October 30, 2008 | General
One central issue was the need for UNU to establish a clear and concrete focal point. This was raised both in the context of specific research programmes and the need to “share a vision” with potential private sector partners, and in terms of establishing goals and evaluating past efforts. The concept of “picking winnable battles” was highlighted, to not only increase the visibility of UNU’s work but also to enable the assessment of the impact of UNU’s knowledge production. It was also suggested that an advisory committee of private sector and civil society actors be established to provide a solid platform for future collaboration. In light of UNU’s mission to bridge the mutually dependent worlds of policymakers and academia, it was suggested that both could benefit from a clarified articulation between needs and means. In other words, UNU research projects should be more closely linked to the organisations that have the responsibility, authority and ability to act on the knowledge that is produced. As such, the research undertaken is directly relevant to the needs of UN member states and UN organisations and this research can then be implemented by those with the means to do so. Furthermore, such linking would facilitate the evaluation of programmes and their impact.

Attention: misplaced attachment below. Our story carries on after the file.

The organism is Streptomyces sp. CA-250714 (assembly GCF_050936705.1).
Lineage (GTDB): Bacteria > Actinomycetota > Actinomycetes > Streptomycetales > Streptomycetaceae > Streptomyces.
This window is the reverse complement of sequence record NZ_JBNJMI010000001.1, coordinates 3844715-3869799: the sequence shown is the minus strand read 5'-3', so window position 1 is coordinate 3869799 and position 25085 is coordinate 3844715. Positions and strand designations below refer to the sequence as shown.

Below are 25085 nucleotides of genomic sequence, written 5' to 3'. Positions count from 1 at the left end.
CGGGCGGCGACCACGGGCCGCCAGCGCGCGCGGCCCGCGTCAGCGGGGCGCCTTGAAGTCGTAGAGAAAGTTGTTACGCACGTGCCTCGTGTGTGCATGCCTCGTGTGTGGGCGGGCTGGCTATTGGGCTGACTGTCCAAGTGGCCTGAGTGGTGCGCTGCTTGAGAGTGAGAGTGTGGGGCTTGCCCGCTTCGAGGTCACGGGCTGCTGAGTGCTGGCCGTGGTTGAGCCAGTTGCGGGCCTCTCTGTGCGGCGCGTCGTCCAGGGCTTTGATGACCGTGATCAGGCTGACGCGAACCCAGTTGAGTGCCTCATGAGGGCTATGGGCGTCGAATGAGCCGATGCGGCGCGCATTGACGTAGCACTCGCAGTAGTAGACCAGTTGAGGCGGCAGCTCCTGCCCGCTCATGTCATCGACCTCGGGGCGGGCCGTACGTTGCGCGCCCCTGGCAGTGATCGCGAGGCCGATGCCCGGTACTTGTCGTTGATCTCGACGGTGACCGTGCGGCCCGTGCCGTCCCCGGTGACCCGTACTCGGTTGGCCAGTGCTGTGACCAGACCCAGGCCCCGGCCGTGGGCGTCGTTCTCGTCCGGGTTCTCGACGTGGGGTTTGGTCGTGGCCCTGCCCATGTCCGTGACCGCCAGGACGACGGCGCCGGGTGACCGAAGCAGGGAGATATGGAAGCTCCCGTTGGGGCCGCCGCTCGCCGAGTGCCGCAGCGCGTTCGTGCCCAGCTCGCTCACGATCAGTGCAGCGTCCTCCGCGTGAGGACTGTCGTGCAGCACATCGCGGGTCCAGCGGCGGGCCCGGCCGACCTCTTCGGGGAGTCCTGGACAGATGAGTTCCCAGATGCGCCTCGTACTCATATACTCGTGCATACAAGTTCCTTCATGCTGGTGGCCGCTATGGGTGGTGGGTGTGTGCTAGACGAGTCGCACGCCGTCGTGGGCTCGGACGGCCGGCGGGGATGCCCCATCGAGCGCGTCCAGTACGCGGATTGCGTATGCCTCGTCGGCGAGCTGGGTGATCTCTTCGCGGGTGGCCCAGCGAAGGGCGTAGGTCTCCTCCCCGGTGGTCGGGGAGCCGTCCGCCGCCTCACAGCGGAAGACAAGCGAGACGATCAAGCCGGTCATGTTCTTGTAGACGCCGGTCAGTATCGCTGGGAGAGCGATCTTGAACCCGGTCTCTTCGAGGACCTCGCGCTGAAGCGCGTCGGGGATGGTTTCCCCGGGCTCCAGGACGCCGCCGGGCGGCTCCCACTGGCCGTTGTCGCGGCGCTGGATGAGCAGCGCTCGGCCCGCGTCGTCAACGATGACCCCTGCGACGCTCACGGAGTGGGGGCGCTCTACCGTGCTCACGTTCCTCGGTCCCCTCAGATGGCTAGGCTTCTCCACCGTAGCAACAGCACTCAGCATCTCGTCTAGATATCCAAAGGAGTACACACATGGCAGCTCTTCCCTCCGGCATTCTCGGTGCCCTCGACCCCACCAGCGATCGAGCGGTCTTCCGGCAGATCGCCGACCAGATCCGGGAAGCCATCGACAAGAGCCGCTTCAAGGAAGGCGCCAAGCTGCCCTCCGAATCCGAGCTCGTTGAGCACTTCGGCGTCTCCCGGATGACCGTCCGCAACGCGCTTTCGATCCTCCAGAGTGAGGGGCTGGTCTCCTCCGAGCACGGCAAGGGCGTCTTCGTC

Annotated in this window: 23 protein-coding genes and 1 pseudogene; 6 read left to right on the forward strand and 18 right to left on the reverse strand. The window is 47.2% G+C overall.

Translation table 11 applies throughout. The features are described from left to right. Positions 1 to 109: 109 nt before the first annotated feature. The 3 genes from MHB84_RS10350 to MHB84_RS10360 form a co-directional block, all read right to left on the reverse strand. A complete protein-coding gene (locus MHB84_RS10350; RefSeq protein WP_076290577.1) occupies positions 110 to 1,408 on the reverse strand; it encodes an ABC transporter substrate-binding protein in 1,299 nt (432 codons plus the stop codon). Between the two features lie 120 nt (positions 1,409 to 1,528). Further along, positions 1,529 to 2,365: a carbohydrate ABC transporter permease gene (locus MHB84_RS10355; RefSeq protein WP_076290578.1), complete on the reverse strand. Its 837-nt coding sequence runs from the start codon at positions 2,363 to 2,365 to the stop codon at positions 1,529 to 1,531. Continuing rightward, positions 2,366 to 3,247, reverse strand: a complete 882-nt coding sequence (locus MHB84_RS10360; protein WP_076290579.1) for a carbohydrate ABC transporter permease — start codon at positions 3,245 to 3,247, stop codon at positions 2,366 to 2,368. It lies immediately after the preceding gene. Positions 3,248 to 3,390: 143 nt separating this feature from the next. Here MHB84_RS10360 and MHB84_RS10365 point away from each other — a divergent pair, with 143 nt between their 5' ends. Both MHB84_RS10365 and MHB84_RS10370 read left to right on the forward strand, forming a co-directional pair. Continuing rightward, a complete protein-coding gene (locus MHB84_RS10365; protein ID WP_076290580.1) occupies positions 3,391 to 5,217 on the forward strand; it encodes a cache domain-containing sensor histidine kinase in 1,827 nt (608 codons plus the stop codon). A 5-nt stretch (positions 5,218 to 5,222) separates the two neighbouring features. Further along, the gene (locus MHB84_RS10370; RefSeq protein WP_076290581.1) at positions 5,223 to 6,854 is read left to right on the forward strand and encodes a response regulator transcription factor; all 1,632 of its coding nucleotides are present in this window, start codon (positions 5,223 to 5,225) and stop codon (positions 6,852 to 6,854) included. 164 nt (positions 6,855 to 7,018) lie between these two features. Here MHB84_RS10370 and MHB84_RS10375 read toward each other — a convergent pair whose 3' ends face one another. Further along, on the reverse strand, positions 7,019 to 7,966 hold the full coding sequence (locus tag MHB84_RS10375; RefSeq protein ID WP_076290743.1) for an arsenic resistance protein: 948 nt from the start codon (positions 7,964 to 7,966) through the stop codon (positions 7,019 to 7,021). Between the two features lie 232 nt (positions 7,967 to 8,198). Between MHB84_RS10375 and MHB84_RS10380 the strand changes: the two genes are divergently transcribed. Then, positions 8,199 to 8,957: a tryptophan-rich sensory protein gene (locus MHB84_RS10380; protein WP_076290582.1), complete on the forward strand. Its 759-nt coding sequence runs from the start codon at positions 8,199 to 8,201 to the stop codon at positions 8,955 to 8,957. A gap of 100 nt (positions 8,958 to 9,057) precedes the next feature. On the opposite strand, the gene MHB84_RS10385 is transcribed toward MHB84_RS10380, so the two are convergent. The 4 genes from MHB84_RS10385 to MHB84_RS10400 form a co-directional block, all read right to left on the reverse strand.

Dr Coicaud concluded the event by stressing four main themes from the discussion: the need for UNU to pick battles, the importance of knowledge implementation, the opportunities for social entrepreneurship and the idea ofestablishing an advisory committee for UNU-ONY.
Addressing assembled guests including UN staff, representatives from UN delegations, NGOs, academia, civil society and the private sector, Dr Jean-Marc Coicaud, Director of the UNU Office at the United Nations in New York (UNUONY), gave a brief presentation about the structure and mandate of UNU as a whole, with particular reference to the mission of the UNU-ONY. Dr Coicaud spoke of the need for ”useful knowledge” in the UN context, emphasising the importance of going beyond the cultural, linguistic and fundamentally national divides of traditional think-tanks. After explaining the current initiatives of the New York Office and the short-term goals for the future, he then invited the attendees to comment and pose questions regarding the work of UNU and UNU-ONY in particular.